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ncguy06

Charlotte VS Jacksonville VS Nashville

Which city has the best chance to become the next "big city" of the south, these seem to be the top 3 choices, now what do you think and why??  

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  1. 1. Which city has the best chance to become the next "big city" of the south, these seem to be the top 3 choices, now what do you think and why??

    • Charlotte
      148
    • Jacksonville
      62
    • Nashville
      64


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ncguy06    0

These cities all have many reasons and great qualities for becoming the next big city of the south, what is your stand on this topic?

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Viper    0

It goes in the order the poll was made.

Charlotte has already established itself in the 90's. Jacksonville is doing that now. Nashville has been on the map for decades but hasn't done much with it.

Everybody has heard of Nashville and has for a very long time but very few knew about Jacksonville at all until this year.

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bobliocatt    0

As, stated earlier, Charlotte has already established itself, as a city for big business. Its metro will also continue to out grow the other two, due to an unlimited supply of cheap land suited for development (unless BOA or Wachovia merge and move their headquarters). I guess that could happen considering they ate our home grown bank (Barnett), about 10 years ago.

However, Jax has a much better chance to establish itself as a diversified city with a "traditional big city atmosphere", over the other two, mainly due to its natural location and history. Jax's urban core is already larger and denser than that of Charlotte's and it appears that it currently has more residential units and towers planned in downtown. With the diverse range of urban neigborhoods, architecture, parks, gritty big city bridges, the port, the river, the beaches and diversified economy, Jax has all the potential in the world to become something special and very unique from any other city in the South. Its ultimately going to come down to having the vision to get things done. Mayor Delaney certainly had vision with his Better Jax Plan. Now its time for Peyton to step up. However, I don't see the area ever experiencing the rapid population growth, Charlotte's overall metro area saw during the late 90's.

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JunktionFET    0

In my opinion, Charlotte has the edge on the other two. Jacksonville and Nashville are undoubtedly great cities and if you break it down there are probably things in either that outclass Charlotte. But taken as a whole, I feel that Charlotte has the better package deal.

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monsoon    0

As, stated earlier, Charlotte has already established itself, as a city for big business.  Its metro will also continue to out grow the other two, due to an unlimited supply of cheap land suited for development ....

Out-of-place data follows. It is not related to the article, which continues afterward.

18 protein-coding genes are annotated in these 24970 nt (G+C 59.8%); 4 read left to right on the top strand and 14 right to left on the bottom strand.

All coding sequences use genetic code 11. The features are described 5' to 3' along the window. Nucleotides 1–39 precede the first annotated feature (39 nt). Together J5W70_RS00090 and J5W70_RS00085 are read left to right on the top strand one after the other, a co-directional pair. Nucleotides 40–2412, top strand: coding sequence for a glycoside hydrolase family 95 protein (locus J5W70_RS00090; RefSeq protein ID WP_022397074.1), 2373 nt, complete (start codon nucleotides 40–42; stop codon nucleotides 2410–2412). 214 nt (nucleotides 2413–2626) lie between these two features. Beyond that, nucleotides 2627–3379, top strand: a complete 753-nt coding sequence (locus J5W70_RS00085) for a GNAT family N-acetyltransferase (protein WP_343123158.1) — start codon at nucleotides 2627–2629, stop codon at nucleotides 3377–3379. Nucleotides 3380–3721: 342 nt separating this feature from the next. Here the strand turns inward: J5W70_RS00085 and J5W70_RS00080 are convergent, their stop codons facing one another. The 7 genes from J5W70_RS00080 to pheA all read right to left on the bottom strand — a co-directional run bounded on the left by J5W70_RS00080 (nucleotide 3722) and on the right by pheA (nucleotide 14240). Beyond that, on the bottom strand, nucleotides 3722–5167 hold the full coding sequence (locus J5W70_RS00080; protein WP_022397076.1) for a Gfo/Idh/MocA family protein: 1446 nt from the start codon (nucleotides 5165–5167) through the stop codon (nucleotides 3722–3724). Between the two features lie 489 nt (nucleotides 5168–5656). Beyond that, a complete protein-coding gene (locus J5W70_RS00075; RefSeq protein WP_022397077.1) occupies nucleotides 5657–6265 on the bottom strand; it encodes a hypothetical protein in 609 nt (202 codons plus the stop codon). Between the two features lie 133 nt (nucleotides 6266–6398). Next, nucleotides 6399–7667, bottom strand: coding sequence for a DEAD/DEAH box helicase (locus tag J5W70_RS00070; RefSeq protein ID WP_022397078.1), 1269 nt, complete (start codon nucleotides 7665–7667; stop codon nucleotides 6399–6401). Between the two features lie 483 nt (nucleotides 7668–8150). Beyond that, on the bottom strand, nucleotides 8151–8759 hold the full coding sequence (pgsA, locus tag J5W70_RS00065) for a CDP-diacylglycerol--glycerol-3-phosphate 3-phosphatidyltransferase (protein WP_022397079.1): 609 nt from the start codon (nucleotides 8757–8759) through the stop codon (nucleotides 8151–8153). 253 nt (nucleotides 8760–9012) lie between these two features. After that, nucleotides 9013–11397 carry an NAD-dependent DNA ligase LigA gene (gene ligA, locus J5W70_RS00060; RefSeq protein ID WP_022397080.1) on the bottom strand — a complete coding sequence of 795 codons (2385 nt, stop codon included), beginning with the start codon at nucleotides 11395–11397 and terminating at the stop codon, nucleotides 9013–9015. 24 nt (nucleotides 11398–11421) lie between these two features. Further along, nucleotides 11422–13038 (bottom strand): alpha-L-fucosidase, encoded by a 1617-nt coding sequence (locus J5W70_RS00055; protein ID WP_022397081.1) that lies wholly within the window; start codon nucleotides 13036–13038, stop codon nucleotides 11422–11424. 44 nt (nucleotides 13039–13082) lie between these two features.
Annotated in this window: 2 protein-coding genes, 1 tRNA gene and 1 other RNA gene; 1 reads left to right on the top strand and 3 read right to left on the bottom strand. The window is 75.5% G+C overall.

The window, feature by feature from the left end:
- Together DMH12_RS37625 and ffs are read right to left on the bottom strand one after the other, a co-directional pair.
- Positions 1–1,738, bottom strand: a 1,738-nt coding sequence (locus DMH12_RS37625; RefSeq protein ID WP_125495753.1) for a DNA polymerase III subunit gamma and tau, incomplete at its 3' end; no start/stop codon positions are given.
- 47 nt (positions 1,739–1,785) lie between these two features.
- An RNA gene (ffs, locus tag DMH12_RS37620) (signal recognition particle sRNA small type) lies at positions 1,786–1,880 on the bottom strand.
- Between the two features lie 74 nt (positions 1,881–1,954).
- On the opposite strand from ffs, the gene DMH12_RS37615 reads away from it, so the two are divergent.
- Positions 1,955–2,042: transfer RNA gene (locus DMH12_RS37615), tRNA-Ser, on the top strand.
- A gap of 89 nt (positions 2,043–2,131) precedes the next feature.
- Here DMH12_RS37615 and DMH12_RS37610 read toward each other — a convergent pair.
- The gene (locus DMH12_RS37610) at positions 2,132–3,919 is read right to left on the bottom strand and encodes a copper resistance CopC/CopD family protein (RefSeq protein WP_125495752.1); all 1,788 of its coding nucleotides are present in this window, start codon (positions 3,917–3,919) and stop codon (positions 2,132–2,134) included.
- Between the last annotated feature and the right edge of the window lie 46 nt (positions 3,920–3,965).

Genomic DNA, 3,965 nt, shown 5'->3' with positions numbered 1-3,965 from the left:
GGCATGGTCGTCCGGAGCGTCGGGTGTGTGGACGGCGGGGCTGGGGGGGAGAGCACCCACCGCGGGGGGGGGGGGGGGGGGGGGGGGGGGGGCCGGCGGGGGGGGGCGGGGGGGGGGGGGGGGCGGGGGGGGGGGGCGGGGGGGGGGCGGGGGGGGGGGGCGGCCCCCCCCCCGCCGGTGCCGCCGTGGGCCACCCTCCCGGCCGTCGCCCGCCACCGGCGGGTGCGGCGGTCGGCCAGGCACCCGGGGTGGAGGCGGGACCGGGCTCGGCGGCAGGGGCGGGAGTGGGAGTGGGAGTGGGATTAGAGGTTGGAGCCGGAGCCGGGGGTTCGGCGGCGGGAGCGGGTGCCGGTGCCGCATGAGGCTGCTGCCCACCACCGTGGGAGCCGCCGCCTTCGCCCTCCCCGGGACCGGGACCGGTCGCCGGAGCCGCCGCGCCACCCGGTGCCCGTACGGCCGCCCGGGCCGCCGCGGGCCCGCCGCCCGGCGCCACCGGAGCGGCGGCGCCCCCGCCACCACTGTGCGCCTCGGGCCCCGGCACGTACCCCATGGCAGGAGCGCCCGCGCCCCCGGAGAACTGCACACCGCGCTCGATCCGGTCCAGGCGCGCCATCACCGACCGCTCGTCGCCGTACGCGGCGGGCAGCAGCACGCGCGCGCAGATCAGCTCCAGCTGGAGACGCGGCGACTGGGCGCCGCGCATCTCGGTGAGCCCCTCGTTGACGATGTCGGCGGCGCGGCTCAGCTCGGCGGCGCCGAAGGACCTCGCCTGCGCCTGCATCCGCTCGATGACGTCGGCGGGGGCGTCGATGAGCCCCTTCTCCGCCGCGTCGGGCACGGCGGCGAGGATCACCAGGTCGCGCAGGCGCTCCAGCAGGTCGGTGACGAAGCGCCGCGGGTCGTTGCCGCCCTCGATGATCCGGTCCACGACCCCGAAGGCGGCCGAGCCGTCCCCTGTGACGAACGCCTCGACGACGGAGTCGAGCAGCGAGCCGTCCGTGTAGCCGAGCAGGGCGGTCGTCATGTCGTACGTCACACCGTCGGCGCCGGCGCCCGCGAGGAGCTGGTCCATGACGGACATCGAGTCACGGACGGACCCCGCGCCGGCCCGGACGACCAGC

<{POST_SNAPBACK}>

Actually according to the US Census. 2003 estimate.

Land Area (sq miles)

Davidson - 502

Duval County - 772

Mecklenburg County - 526

Population Density people sq/mile

Davidson - 1135

Duval - 1,007

Mecklenburg - 1321

Growth Rate 2000-2003

Davidson - 0%

Duval - 6.5%

Mecklenburg - 8.2%

Mecklenburg, Charlotte's central county, has less land and is already quite a be more dense than Duval, (Jacksonville's central county) Mecklenburg is growing significantly faster as well.

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Viper    0

Jacksonville cannot use half of it's land due to swamps and eco preserves and he said Charlotte was growing faster.

Nice growth rate, Davidson.

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satalac    492

Jacksonville cannot use half of it's land due to swamps and eco preserves and he said Charlotte was growing faster.

Nice growth rate, Davidson.

<{POST_SNAPBACK}>

i still find it hard to believe that davidson has a 0% growth rate. if you lived here, you'd see the huge housing boom in south davidson.

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bobliocatt    0

Actually according to the US Census.  2003 estimate. 

Land Area (sq miles)

Davidson - 502

Duval County - 772

Mecklenburg County - 526

Population Density people sq/mile

Davidson - 1135

Duval - 1,007

Mecklenburg - 1321

Growth Rate 2000-2003

Davidson - 0%

Duval - 6.5% 

Mecklenburg - 8.2% 

Mecklenburg, Charlotte's central county, has less land and is already quite a be more dense than Duval, (Jacksonville's central county)  Mecklenburg is growing significantly faster as well.

<{POST_SNAPBACK}>

Here's the numbers that really count. Urbanized area weeds out rivers, wetlands, unbuildable mountains, etc. and only includes the Urbanized areas. When I visited Charlotte this past summer, it felt small compared to Jax, despite having a bigger metro population. The notable difference makes sense, considering the urbanized area numbers show, that as of 2000, according to the US Census urban Jax had 123,368 more residents, despite being 24 miles smaller in land area, thus the denser population.

Urbanized Area - 2000 Census (if anyone can find new estimates, please post)

Jacksonville - 882,295 - 411 square miles - 2,149 people per mile

Charlotte, NC--SC - 758,927 - 435 square miles - 1,741 people per mile

Nashville-Davidson - 749,935 - 431 square miles - 1,741 people per mile

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monsoon    0

Actually the definition of 'urbanized area" does not weed out anything. This is the definition from the US census.

"An area defined by the U.S. Census Bureau that includes 1 or more incorporated cities, villages and towns (central place) and the adjacent densely settled surrounding territory (urban fringe) that together have a minimum of 50,000 persons. The urban fringe generally consists of contiguous territory having a density of at least 1,000 persons per square mile."